Aurangabad-based auto components maker Endurance Technologies Ltd is looking to be second-time lucky to go public. The firm that had earlier filed its draft red herring prospectus (DRHP) with capital markets regulator Securities and Exchange Board of India (SEBI) in September 2011 but later withdrew it in November 2011, has refiled its papers in an offer-for-sale issue.
The IPO would see its five-year-old private equity investor Actis exit. Promoter Anurag Jain is also looking to sell some shares in the public issue.
This is the second portfolio firm of Actis looking to go public. Earlier AGS Transact had received approval for its IPO but did not go ahead with the planned issue and its approval expires last month.
Endurance adds up to around two dozen firms that are in the queue to go public. Of these, three-fourths have a PE firm as a shareholder and in many cases the investor is looking to part or full exit the respective private firms.
Here’s a snapshot of Endurance Technologies IPO:
Issue: Offer for sale of 19.29 million shares by Actis and 5.3 million shares by the promoter.
Bankers: Axis Capital and Citigroup.
Founded in 1999 as Endurance Suspension Systems (India) Pvt. Ltd, the firm went through group consolidation (group firm started business in 1985) and changed its name in 2010. It claims to be the largest two-wheeler and three-wheeler automotive component manufacturer in India in terms of aggregate revenue for FY15 in its selected product segments.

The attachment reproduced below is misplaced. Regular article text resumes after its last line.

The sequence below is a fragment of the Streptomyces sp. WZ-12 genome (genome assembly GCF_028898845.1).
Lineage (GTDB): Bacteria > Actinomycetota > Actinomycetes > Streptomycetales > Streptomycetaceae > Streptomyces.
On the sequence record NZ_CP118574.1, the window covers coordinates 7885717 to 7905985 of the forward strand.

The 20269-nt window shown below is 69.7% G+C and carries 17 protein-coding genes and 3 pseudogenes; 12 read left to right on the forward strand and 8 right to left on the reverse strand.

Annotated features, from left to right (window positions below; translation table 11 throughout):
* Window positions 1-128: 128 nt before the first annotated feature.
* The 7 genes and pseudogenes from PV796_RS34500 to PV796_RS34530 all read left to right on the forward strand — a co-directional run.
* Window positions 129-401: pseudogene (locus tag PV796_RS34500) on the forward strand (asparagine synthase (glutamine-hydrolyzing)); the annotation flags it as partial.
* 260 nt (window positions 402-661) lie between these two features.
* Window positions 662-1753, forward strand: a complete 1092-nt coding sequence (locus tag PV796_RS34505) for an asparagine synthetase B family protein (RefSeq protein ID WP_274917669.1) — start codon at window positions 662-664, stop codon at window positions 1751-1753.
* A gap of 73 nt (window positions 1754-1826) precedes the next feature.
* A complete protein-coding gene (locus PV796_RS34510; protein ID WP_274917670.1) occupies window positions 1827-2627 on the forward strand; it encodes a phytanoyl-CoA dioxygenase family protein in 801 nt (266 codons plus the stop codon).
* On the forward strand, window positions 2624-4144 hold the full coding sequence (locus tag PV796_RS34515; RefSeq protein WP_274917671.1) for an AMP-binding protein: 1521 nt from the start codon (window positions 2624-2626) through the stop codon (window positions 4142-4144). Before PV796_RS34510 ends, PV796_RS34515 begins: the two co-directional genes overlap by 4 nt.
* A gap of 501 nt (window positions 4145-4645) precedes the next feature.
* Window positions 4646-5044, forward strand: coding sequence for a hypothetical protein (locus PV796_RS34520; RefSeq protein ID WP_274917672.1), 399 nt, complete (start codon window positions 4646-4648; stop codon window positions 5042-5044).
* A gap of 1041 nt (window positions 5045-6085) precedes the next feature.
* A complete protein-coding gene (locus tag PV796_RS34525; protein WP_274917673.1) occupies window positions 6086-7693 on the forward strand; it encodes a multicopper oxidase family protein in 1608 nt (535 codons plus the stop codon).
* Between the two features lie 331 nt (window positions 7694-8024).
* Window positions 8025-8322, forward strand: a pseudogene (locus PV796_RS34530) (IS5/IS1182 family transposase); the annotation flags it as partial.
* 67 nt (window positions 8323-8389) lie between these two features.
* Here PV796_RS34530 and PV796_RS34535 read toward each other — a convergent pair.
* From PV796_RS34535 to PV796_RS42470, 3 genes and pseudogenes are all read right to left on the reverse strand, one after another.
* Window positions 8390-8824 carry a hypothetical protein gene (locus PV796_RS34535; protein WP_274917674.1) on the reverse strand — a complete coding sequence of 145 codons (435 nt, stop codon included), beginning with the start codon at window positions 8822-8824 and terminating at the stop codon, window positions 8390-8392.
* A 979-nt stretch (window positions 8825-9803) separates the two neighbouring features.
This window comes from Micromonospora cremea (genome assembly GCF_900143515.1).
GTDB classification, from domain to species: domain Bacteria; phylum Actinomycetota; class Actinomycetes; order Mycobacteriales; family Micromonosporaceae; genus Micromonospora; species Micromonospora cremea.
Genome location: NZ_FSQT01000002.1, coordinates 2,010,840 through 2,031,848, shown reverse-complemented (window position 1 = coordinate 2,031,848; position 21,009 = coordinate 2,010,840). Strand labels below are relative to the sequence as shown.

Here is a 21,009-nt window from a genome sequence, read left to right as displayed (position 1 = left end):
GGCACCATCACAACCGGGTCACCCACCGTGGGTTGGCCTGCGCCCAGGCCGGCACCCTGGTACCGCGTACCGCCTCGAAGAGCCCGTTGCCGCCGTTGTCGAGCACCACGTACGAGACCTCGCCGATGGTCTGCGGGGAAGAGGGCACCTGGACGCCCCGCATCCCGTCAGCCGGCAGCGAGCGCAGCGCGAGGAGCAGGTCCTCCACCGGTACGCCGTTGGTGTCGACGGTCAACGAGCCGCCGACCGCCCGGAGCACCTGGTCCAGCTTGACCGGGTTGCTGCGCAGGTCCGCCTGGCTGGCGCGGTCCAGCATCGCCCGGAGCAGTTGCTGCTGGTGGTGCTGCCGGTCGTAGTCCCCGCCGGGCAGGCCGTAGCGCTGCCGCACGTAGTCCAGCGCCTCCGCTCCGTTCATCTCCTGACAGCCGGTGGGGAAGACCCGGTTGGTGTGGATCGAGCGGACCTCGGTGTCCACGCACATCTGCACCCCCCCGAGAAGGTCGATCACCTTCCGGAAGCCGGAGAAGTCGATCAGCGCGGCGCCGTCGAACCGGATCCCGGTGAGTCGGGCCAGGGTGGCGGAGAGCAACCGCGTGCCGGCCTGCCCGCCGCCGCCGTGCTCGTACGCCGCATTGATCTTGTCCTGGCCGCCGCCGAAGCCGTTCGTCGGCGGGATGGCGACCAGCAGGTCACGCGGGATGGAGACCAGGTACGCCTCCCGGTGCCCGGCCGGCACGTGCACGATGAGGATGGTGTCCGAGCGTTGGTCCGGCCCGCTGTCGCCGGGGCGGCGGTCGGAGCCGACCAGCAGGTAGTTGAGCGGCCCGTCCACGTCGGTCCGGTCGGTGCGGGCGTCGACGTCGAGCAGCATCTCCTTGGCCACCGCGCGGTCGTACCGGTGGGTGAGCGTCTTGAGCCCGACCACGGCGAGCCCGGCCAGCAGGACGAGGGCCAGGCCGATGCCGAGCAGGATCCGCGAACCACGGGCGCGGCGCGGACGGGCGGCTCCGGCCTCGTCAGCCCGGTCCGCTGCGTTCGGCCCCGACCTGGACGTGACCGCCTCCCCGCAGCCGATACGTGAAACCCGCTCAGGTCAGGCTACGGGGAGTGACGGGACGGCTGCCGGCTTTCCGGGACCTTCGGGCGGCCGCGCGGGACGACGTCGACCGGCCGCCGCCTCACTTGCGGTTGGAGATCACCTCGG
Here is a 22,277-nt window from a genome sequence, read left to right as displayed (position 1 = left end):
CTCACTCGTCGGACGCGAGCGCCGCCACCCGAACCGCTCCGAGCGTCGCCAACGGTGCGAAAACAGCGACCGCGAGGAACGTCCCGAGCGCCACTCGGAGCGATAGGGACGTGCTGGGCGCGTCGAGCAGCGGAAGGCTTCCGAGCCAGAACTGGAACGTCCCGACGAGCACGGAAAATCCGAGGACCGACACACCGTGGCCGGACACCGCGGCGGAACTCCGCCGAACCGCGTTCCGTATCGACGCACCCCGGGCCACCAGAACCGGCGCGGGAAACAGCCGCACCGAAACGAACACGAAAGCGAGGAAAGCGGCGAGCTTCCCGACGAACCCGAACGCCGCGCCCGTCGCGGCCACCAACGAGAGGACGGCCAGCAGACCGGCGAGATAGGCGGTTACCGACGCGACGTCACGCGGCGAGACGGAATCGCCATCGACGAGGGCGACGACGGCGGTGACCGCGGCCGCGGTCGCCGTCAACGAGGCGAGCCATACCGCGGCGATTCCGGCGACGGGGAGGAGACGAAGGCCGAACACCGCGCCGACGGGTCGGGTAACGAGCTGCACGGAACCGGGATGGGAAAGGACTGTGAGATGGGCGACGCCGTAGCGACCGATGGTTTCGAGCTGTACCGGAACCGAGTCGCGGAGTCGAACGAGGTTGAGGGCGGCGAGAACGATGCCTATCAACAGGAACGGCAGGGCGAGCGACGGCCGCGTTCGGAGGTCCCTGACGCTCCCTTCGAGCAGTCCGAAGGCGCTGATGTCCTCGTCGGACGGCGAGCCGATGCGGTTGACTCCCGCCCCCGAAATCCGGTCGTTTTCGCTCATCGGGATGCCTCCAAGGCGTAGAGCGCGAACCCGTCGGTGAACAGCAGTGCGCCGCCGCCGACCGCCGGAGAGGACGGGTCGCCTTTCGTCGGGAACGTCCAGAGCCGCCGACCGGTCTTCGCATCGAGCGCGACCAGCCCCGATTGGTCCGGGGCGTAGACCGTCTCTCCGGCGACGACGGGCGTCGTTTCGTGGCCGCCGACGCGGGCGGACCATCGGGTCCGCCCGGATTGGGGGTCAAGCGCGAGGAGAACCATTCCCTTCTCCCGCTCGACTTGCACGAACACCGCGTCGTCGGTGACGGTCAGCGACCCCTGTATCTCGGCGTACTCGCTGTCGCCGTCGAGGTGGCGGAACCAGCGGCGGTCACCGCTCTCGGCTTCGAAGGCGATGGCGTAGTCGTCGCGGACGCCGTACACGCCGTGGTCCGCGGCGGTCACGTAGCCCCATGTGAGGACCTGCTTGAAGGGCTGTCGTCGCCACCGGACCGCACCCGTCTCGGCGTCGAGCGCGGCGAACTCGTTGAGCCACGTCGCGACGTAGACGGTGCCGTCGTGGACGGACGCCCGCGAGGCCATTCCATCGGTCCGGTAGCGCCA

In India it makes raw and machined aluminium castings, such as high-pressure, low-pressure and aluminium alloy wheels for motorcycles; suspension, such as shock absorbers for scooters, motorcycles and three-wheelers, front forks for motorcycles and scooters and hydraulic dampers for quadricycles; transmission, such as clutch assemblies for motorcycles and three-wheelers and brake systems among other products. In Europe, it largely caters to four-wheeler OEMs, focusing on engine and transmission components.
Its key customer in India is Bajaj Auto though it also serves Royal Enfield, Honda Motorcycle and Scooter India, Yamaha, Hero MotoCorp, M&M, Tata Motors and Fiat India. In Europe, its largest customer is FCA Italy S.p.A. and its group companies are supplying components used in the engines of a variety of brands, such as Jeep, Chrysler, Alfa Romeo, Abarth, Fiat and Lancia. It also supplies to Daimler and others.
Around 70% of its revenues is derived from the home market with the rest coming from Europe. The firm has 25 plants, including 18 in India.
In addition to organic growth in India, it entered Europe with the acquisition of a pressure die casting and machining company in Germany in FY07 and an Italian firm thereafter.
The company’s fortunes are tied to the two-wheeler industry in India and it has seen its revenue growth remain modest in single digits barring a 15% growth in FY15. The poor monsoon last year too played spoilsport and its net sales grew just 5% to Rs 5,240 crore for the year ended March 31 2016. Its net profit, however, climbed 15% to Rs 289 crore last year.
The firm had previously roped in Standard Chartered Private Equity as an investor in 2006. StanChart PE was to sell bulk of its stake in the firm when it planned an IPO in 2010. However, it had exited in a secondary PE deal where Actis came as a new investor. This time Actis is looking to exit in the proposed public issue.
Actis had invested Rs 372.5 crore to buy stake from StanChart PE and later part-exited by selling a small chunk of shares in a share buyback by the firm itself.
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